—It is including money that you know you are going to spend, but you don’t know how much you are going to spend. For example, the Government plans to increase the minimum wage, but you don’t know in what month you are going to do it or how much you are going to increase. So, in this case, for example, a forecast is also usually made, you do your numbers and say, look, I’m going to put, so to speak, S/200 million in the contingency reserve to be able to finance an increase in the minimum wage and that’s it. When that increase happens, I’m going to get it out of there, right? Therefore, that, let’s say, is a second justification for putting money in the reserve.

—That is to say, are they resources that could not be made available just like that, much less at the beginning of the year?

—They are expenses that you know are going to occur, but that you do not have the detailed calculations for. Mainly, in the contingency reserve you put these moneys reserved for these two things: unexpected events and events that you know are going to happen, but you don’t have the calculations. Throughout the year, as the months go by, you can spend it. If you arrive in September or October, and there has been no unforeseen event, then you can decide that the probability of something happening is much lower, so I am going to use that money that I had put in to finance these investment projects, for example. to tell you something. Normally, the money in the contingency reserve tends to be spent more towards the second half of the year, when things are clearer to you.

—How are the Presidency and the MEF in this case?

—The truth is that, from a political point of view, it was not the most appropriate, precisely when there is the whole issue of the governor. But that is more of a political issue than a technical one. I mean, technically, there may be a justification, it’s possible. But, politically, it was not the most appropriate. And, above all, when the MEF is also announcing austerity measures.

  Incongruity.  Resources from the contingency fund have been made available only at the beginning of the year.  The MEF must explain the reasons.  Photo: diffusion

Incongruity. Resources from the contingency fund have been made available only at the beginning of the year. The MEF must explain the reasons. Photo: diffusion

The austerity of the MEF

—Don’t these transfers contrast with the MEF’s new fiscal austerity policy?

—The MEF does not agree. Because, in the same decree that calls for austerity, they give millions to this. So, again, the most we can ask for is explanations, right? In the end, they are decisions that are made within the legal framework, but it is striking that they may not have had sufficient technical support.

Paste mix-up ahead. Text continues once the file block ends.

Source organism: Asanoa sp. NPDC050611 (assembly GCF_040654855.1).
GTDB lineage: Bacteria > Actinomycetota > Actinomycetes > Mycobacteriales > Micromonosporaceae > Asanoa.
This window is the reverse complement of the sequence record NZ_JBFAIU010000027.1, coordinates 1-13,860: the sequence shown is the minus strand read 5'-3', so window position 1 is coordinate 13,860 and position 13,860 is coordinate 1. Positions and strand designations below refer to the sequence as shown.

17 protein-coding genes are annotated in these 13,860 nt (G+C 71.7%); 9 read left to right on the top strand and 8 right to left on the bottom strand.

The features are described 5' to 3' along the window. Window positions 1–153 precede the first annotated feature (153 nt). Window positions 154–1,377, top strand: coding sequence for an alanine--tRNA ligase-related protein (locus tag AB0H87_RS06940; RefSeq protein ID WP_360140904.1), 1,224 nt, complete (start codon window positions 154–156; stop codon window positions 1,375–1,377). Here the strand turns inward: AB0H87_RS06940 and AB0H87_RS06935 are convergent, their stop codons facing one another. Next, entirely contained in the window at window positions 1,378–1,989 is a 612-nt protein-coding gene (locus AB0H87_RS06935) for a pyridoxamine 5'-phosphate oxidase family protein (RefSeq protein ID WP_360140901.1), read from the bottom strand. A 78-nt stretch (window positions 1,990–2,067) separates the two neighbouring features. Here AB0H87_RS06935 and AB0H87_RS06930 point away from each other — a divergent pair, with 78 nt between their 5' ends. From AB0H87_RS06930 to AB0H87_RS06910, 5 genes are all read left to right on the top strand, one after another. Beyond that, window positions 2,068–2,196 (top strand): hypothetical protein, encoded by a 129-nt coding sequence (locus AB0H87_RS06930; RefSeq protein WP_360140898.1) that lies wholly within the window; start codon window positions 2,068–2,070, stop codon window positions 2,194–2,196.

—Will these cuts in public spending be enough to ensure that there is no lack of resources at the end of the year?

—If you really want to reach a 2% deficit, it will help. But I think it will not be enough. We need a couple more things. First, continue with the optimization of spending. Secondly, increase income. And for that it is extremely important to recover the growth rate. We have already had a couple of relatively good months compared to last year, although March seems not to be going as well.

—Would the withdrawal of AFP funds change the scenario?

—The fact that expectations are improving, albeit slightly, gives us some hope that we can reach that 3% of GDP that MEF and BCRP were planning. Now, the withdrawal of money from the AFP can give an extra boost. We could already be talking about a figure close to 4% and that will definitely have a positive impact on collection, especially on VAT.

Excessive funding to the MML

—But if we talk about austerity, there is still the issue of the Municipality of Lima.

—The Fiscal Council has been clear about this, and it is the responsibility until the end of the MEF as well. The numbers show excessive and at the same time relatively expensive financing. Commits resources for 20 years. The mayor, in the end, is taking advantage of the circumstances and is doing what he thinks, but the rector of public finances is the Minister of Economy.

—What can be noticed?

— That resources are committed for the next five administrations, five mayors. To us (Tax Council) the numbers show that it is complicated for the Municipality of Lima. The MEF would have to say what they think there, because the Fiscal Council, in the end, simply issues opinions, but if there is any type of risk, it is the MEF that has to assume it.

—Do you consider that there has not yet been a forceful statement from the MEF on the case? —What there has been in any case is this back and forth, because at some point they cut the pipe, and then, two or three weeks later, they take out another one. Finally, I believe that the mayor is taking advantage of the circumstances and is doing what he thinks, but the rector of public finances is the MEF. So, the MEF is the one that has to rule on the matter and say if, in fact, the Municipality of Lima has the financial backing to do what it intends to do, or if it is a matter of imprudence. As I say, the Ministry of Economy is the rector and cannot stand aside when these things happen.

Source: Larepublica